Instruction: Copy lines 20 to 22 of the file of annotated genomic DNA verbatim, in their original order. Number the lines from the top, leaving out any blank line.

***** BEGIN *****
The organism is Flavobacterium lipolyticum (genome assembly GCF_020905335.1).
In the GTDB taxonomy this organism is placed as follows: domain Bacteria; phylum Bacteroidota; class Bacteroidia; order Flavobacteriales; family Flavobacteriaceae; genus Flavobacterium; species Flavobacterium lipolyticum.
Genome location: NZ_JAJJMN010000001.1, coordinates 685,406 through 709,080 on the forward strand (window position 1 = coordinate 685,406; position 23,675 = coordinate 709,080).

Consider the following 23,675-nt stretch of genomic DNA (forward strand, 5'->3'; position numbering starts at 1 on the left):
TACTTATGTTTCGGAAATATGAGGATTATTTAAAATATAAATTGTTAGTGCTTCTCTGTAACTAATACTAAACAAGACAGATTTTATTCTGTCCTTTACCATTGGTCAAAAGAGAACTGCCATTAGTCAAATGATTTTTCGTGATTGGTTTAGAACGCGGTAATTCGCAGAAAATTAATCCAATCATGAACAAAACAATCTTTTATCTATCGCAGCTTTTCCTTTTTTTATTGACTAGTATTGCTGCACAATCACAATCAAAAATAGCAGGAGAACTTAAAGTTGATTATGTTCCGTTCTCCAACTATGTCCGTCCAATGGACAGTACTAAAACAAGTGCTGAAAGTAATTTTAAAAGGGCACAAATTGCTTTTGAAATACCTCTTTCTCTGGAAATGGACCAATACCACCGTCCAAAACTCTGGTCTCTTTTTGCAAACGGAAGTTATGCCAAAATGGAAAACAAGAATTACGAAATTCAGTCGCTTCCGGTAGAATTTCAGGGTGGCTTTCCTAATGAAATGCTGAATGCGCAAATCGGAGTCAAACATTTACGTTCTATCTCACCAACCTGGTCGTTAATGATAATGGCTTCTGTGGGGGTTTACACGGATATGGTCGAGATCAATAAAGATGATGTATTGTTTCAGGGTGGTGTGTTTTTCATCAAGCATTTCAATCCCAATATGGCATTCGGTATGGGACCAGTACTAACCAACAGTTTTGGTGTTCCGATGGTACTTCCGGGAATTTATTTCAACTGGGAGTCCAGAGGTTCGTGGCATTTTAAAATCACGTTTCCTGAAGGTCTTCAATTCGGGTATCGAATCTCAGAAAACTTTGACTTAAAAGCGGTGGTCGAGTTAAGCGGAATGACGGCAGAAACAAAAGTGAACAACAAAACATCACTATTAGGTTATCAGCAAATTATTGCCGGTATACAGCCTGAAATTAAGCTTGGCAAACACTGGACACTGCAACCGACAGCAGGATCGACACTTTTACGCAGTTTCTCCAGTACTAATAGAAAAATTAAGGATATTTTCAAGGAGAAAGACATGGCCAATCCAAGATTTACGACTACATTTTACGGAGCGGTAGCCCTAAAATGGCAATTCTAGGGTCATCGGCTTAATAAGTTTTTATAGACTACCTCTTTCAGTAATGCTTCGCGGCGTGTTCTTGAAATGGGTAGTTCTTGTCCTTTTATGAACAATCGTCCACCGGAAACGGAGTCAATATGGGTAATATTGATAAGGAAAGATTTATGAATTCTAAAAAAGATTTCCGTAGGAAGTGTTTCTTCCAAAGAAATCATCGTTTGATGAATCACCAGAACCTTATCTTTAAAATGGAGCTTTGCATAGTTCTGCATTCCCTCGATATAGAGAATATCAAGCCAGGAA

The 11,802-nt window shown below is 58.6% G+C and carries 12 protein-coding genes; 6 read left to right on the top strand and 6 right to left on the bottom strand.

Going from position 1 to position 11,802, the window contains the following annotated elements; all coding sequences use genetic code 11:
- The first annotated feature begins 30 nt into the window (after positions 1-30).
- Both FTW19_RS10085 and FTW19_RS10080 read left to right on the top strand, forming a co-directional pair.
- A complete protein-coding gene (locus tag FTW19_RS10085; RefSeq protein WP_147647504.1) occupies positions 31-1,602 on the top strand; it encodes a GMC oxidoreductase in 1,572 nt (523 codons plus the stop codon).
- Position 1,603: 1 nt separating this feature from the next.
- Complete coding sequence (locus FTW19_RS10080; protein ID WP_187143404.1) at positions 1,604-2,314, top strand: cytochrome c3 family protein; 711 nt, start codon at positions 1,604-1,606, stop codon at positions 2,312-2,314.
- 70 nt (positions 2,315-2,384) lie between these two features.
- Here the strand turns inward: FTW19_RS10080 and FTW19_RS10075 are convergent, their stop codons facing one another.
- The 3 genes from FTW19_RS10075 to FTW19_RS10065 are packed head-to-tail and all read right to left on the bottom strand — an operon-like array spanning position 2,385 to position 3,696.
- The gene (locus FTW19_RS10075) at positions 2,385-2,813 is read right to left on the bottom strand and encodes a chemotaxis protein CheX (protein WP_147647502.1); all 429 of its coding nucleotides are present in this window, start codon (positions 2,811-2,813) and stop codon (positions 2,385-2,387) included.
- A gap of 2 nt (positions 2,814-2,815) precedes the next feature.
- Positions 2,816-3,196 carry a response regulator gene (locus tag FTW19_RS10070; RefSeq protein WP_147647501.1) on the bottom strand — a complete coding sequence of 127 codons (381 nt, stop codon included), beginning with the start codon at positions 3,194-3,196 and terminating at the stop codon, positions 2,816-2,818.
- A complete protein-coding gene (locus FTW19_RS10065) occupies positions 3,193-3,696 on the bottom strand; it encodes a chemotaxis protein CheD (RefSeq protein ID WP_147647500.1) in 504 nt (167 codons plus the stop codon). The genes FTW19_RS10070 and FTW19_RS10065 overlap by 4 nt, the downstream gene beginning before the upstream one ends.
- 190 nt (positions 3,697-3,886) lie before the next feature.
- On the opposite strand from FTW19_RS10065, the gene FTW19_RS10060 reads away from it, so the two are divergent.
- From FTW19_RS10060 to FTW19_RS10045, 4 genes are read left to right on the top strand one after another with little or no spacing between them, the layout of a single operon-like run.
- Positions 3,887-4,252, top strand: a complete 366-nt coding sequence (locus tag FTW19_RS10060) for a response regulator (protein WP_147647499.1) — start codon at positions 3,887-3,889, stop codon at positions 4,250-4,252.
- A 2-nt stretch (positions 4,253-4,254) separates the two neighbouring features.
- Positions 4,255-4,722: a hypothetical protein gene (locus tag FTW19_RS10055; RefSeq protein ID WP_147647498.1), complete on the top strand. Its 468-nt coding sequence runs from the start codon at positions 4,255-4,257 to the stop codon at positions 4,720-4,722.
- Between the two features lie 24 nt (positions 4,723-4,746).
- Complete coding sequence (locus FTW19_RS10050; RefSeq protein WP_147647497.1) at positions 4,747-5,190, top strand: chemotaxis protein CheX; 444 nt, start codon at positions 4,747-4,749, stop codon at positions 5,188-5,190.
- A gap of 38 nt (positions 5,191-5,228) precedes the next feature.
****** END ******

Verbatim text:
- 190 nt (positions 3,697-3,886) lie before the next feature.
- On the opposite strand from FTW19_RS10065, the gene FTW19_RS10060 reads away from it, so the two are divergent.
- From FTW19_RS10060 to FTW19_RS10045, 4 genes are read left to right on the top strand one after another with little or no spacing between them, the layout of a single operon-like run.